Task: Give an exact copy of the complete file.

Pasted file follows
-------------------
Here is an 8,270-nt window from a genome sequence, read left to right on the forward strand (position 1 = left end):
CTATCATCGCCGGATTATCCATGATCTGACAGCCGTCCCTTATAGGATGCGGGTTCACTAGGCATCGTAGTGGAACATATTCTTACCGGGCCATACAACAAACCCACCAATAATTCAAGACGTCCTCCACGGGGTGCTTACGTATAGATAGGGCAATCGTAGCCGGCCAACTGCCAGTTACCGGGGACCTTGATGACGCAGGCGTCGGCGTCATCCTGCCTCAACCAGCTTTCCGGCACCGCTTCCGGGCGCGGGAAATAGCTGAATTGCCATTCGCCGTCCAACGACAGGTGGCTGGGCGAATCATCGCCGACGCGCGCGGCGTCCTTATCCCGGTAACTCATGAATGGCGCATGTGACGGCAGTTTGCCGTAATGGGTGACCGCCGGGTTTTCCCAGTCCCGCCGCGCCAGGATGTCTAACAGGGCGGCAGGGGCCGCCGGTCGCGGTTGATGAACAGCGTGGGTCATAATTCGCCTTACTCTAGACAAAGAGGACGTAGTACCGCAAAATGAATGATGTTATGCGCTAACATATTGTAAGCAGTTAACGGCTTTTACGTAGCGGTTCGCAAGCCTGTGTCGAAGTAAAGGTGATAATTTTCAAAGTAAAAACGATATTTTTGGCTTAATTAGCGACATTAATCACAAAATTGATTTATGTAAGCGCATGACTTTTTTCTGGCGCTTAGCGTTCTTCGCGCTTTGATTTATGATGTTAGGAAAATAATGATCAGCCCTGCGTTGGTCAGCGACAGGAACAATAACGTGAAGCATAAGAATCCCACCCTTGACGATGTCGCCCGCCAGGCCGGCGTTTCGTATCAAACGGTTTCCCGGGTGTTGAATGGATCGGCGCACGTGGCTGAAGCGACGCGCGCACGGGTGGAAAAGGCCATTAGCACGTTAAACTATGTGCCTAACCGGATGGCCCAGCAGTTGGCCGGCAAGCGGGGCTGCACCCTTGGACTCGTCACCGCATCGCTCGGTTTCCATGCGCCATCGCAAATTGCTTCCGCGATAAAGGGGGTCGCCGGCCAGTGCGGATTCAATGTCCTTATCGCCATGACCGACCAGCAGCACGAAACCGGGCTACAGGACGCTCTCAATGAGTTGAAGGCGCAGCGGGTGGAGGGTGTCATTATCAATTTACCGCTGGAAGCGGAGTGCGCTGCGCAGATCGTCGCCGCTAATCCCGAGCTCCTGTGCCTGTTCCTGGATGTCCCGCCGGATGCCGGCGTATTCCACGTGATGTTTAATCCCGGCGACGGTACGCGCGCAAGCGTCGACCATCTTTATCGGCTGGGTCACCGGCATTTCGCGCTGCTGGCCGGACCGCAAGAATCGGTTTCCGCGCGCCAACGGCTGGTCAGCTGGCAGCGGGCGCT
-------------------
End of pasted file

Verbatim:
Here is an 8,270-nt window from a genome sequence, read left to right on the forward strand (position 1 = left end):
CTATCATCGCCGGATTATCCATGATCTGACAGCCGTCCCTTATAGGATGCGGGTTCACTAGGCATCGTAGTGGAACATATTCTTACCGGGCCATACAACAAACCCACCAATAATTCAAGACGTCCTCCACGGGGTGCTTACGTATAGATAGGGCAATCGTAGCCGGCCAACTGCCAGTTACCGGGGACCTTGATGACGCAGGCGTCGGCGTCATCCTGCCTCAACCAGCTTTCCGGCACCGCTTCCGGGCGCGGGAAATAGCTGAATTGCCATTCGCCGTCCAACGACAGGTGGCTGGGCGAATCATCGCCGACGCGCGCGGCGTCCTTATCCCGGTAACTCATGAATGGCGCATGTGACGGCAGTTTGCCGTAATGGGTGACCGCCGGGTTTTCCCAGTCCCGCCGCGCCAGGATGTCTAACAGGGCGGCAGGGGCCGCCGGTCGCGGTTGATGAACAGCGTGGGTCATAATTCGCCTTACTCTAGACAAAGAGGACGTAGTACCGCAAAATGAATGATGTTATGCGCTAACATATTGTAAGCAGTTAACGGCTTTTACGTAGCGGTTCGCAAGCCTGTGTCGAAGTAAAGGTGATAATTTTCAAAGTAAAAACGATATTTTTGGCTTAATTAGCGACATTAATCACAAAATTGATTTATGTAAGCGCATGACTTTTTTCTGGCGCTTAGCGTTCTTCGCGCTTTGATTTATGATGTTAGGAAAATAATGATCAGCCCTGCGTTGGTCAGCGACAGGAACAATAACGTGAAGCATAAGAATCCCACCCTTGACGATGTCGCCCGCCAGGCCGGCGTTTCGTATCAAACGGTTTCCCGGGTGTTGAATGGATCGGCGCACGTGGCTGAAGCGACGCGCGCACGGGTGGAAAAGGCCATTAGCACGTTAAACTATGTGCCTAACCGGATGGCCCAGCAGTTGGCCGGCAAGCGGGGCTGCACCCTTGGACTCGTCACCGCATCGCTCGGTTTCCATGCGCCATCGCAAATTGCTTCCGCGATAAAGGGGGTCGCCGGCCAGTGCGGATTCAATGTCCTTATCGCCATGACCGACCAGCAGCACGAAACCGGGCTACAGGACGCTCTCAATGAGTTGAAGGCGCAGCGGGTGGAGGGTGTCATTATCAATTTACCGCTGGAAGCGGAGTGCGCTGCGCAGATCGTCGCCGCTAATCCCGAGCTCCTGTGCCTGTTCCTGGATGTCCCGCCGGATGCCGGCGTATTCCACGTGATGTTTAATCCCGGCGACGGTACGCGCGCAAGCGTCGACCATCTTTATCGGCTGGGTCACCGGCATTTCGCGCTGCTGGCCGGACCGCAAGAATCGGTTTCCGCGCGCCAACGGCTGGTCAGCTGGCAGCGGGCGCT